Many of the signaling factors controlling ovary function and reproductive aging are well known, but less is known about the mechanisms of transcriptional integrators and effectors of specific oogenic transcriptional networks. Recent characterization of the general transcription machinery has revealed gonad-specific or -enriched variants of general transcription factors required for gametogenesis in diverse organisms [79]. TFIID is a large multiprotein complex that includes the TATA-box binding protein (TBP) and numerous TBP-associated factors (TAFs), which function collectively as core promoter recognition factors and coactivators [1012]. One variant general transcription factor that is essential for multiple aspects of mammalian gametogenesis is the gonad-enriched TAF4B subunit of TFIID. In the mouse, TAF4B is required for proper female and male fertility. Although dispensable for the first round of spermatogenesis in the mouse testis, TAF4B is required for subsequent rounds and maintenance of spermatogenesis in the early adult [13]. In contrast, female mice that do not express Taf4b are completely infertile because of multiple defects of oogenesis, such as a reduced primordial follicle pool, increased granulosa cell apoptosis, decreased granulosa cell proliferation, and increased FSH levels recorded as early as 23 days of age [1416]. Taf4b heterozygotes do not show an intermediate phenotype but are comparable to wild type with respect to fertility. Pseudopregnant Taf4b-null mice are able to successfully maintain pregnancy of implanted wild-type embryos, pointing to impairment before implantation. There also have been documented developmental defects in the oocytes derived from Taf4b knockout mice, which exhibit decreased ability to complete meiosis I, extrude a polar body, and cleave properly following fertilization [14]. Ovulation in the Taf4b-null mouse has been assessed under multiple conditions of hormonal stimulation, age, and copulation. The data are not completely consistent. However, there appears to be a reduced level of ovulation in Taf4b-null mice, although the underlying cause is not clear [14]. Conflicting reports of Taf4b-target gene expression and localization of TAF4B in ovarian cell types exist, but it is becoming apparent that the age at which these are assayed is of great importance. Taken together, these studies suggest that rather than play a very specific role in female fertility, TAF4B executes several related functions that coordinate multiple aspects of female fertility, including those regulated by the somatic and oocytic compartments of the ovary.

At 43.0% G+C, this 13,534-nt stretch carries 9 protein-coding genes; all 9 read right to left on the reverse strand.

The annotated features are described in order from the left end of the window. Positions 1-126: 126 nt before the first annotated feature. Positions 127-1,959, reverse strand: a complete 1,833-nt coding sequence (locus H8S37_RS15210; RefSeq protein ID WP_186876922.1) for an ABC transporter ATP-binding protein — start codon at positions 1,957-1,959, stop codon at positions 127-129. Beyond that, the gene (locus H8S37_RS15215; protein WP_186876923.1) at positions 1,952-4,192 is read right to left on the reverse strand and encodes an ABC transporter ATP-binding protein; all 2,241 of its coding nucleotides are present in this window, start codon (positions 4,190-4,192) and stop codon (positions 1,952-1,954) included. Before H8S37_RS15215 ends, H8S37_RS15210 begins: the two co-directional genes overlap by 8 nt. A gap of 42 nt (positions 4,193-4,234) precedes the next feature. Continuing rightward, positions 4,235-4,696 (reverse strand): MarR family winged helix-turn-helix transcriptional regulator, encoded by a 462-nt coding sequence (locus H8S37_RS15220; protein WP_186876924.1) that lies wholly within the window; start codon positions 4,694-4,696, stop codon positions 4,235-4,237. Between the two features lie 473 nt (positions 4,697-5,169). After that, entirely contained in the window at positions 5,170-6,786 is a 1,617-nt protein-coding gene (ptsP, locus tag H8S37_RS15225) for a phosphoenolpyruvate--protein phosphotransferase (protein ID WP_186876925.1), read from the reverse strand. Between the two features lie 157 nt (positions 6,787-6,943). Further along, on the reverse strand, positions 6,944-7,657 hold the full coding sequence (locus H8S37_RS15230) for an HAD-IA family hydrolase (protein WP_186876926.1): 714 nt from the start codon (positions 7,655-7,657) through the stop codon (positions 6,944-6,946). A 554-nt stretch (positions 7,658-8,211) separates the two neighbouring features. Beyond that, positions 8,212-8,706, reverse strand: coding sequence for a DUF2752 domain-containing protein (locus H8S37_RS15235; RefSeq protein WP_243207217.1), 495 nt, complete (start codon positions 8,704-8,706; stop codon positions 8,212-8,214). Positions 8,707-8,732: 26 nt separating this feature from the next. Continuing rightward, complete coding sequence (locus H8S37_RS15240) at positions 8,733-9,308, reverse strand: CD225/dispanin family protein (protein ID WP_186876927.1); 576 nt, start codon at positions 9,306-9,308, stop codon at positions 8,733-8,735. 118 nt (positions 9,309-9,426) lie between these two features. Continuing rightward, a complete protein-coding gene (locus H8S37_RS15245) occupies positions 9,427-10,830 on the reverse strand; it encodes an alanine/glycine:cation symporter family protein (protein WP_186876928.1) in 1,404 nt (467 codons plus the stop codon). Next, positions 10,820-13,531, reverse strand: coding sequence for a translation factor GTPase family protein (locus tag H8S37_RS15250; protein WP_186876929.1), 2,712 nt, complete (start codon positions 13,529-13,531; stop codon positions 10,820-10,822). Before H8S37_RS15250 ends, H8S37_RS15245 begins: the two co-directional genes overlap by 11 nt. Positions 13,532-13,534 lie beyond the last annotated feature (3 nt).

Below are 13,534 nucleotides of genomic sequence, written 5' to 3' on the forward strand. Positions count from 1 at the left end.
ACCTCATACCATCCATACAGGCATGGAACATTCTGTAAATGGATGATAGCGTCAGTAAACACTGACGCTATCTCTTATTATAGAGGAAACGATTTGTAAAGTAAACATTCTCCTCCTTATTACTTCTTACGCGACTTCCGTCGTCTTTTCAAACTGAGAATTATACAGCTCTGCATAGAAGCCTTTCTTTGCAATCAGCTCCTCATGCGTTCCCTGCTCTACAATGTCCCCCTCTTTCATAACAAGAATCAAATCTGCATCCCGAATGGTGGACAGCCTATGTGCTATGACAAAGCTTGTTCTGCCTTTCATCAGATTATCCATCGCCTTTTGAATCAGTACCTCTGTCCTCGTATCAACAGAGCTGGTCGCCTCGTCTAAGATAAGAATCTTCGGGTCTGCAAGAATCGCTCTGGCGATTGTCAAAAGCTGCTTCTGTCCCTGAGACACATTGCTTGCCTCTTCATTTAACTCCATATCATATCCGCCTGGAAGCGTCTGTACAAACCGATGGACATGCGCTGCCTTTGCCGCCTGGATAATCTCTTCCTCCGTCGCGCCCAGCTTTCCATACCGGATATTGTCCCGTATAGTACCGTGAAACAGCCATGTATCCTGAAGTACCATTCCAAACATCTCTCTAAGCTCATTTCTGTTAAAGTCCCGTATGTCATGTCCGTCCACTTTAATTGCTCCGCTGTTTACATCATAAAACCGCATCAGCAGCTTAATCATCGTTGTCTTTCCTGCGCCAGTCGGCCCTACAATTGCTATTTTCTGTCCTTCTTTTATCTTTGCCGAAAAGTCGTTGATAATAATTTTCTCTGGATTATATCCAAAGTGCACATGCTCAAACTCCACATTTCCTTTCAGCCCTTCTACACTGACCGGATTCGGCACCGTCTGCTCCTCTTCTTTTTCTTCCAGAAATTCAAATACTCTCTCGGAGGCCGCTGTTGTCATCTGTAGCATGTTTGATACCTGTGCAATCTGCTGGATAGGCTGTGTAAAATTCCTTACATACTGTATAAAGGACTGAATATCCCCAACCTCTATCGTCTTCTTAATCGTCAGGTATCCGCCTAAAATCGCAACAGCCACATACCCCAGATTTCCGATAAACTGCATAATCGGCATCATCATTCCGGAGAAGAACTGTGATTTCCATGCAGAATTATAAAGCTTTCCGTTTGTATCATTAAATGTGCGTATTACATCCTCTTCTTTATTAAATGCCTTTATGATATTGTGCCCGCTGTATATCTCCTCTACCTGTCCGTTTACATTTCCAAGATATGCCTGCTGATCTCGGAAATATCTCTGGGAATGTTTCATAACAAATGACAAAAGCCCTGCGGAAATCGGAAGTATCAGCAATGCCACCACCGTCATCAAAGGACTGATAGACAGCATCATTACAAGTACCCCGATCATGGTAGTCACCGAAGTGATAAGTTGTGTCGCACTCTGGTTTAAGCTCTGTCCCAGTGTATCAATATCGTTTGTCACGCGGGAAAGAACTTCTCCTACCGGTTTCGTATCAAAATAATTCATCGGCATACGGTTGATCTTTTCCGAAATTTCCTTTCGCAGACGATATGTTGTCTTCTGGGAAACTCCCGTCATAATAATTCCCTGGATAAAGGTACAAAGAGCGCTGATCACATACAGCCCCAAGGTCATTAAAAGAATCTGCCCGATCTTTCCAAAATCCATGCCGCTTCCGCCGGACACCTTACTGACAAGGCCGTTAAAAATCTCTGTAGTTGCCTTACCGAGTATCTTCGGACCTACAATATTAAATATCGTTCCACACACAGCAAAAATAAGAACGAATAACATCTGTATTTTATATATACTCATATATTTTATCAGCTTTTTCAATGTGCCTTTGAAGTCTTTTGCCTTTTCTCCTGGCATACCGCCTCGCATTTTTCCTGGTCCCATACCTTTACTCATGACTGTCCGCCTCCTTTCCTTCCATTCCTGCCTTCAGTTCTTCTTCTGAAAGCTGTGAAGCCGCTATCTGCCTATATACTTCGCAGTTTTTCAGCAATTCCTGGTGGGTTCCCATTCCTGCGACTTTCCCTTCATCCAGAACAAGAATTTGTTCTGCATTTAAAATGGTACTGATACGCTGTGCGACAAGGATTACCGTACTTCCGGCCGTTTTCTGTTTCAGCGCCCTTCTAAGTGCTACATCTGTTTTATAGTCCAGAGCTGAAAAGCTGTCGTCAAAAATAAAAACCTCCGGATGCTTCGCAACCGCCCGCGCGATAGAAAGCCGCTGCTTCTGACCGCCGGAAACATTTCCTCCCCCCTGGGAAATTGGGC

Poor oocyte quality, reduced primordial follicle pool, and elevated FSH in young Taf4b-null mice lead us to hypothesize that these mice may be experiencing aspects of premature reproductive senescence. Many of the initial defects observed in the adult TAF4B-null ovary, such as decreased expression of several genes important in folliculogenesis, are not observed in the prepubescent ovary, and cursory examination of the ovary suggests that the Taf4b-null phenotype worsens with age. Initial characterization of Taf4b-null mice included a microarray that compared wild-type and Taf4b-null ovarian gene expression in adult mice, at which point TAF4B-null ovaries are largely depleted of follicles and granulosa cell proliferation is impaired [15]. To examine further the potential role of TAF4B in the transcriptional control of ovarian life span regulation, we compared the estrous cycle, ovarian development, and gene expression profiles between prepubertal and adult TAF4B-null ovaries. Here, we show that in the absence of TAF4B, female mice prematurely enter and exit the estrous cycle compared to their corresponding wild-type counterparts and develop hemorrhagic cysts. Candidate gene expression assays showed that disrupted expression of a negative regulator of activin, follistatin (Fst), occurred between 2 and 3 wk of age in the TAF4B-null ovary and pituitary. Components of the AKT/FOXO/PTEN ovarian survival pathway were examined between juvenile and adult mice to determine if their misexpression was involved in TAF4B-null ovarian cell death. Genome-wide whole-ovary expression profiling at 3 wk of age revealed the reduced expression of NACHT, leucine-rich repeat and PYD-containing (NLRP or NALP) gene family members, and oocyte-specific genes that have been shown to change their expression levels in aged ovaries [5] as well as Obox gene family members, which are exclusively expressed in germ cells [17]. Smc1b and Mad2l1, important meiotic genes that show decreased expression with human maternal aging, also are decreased, as is the putative germline-specific RNA helicase, Mov10l1. We do not observe a global down-regulation of oocyte-specific genes, but the gene expression changes we see indicate that young TAF4B-null oocytes may be prematurely aged. In addition, these data suggest that deregulated TAF4B-dependent events may underlie premature reproductive senescence and infertility in women.

MATERIALS AND METHODS

Animals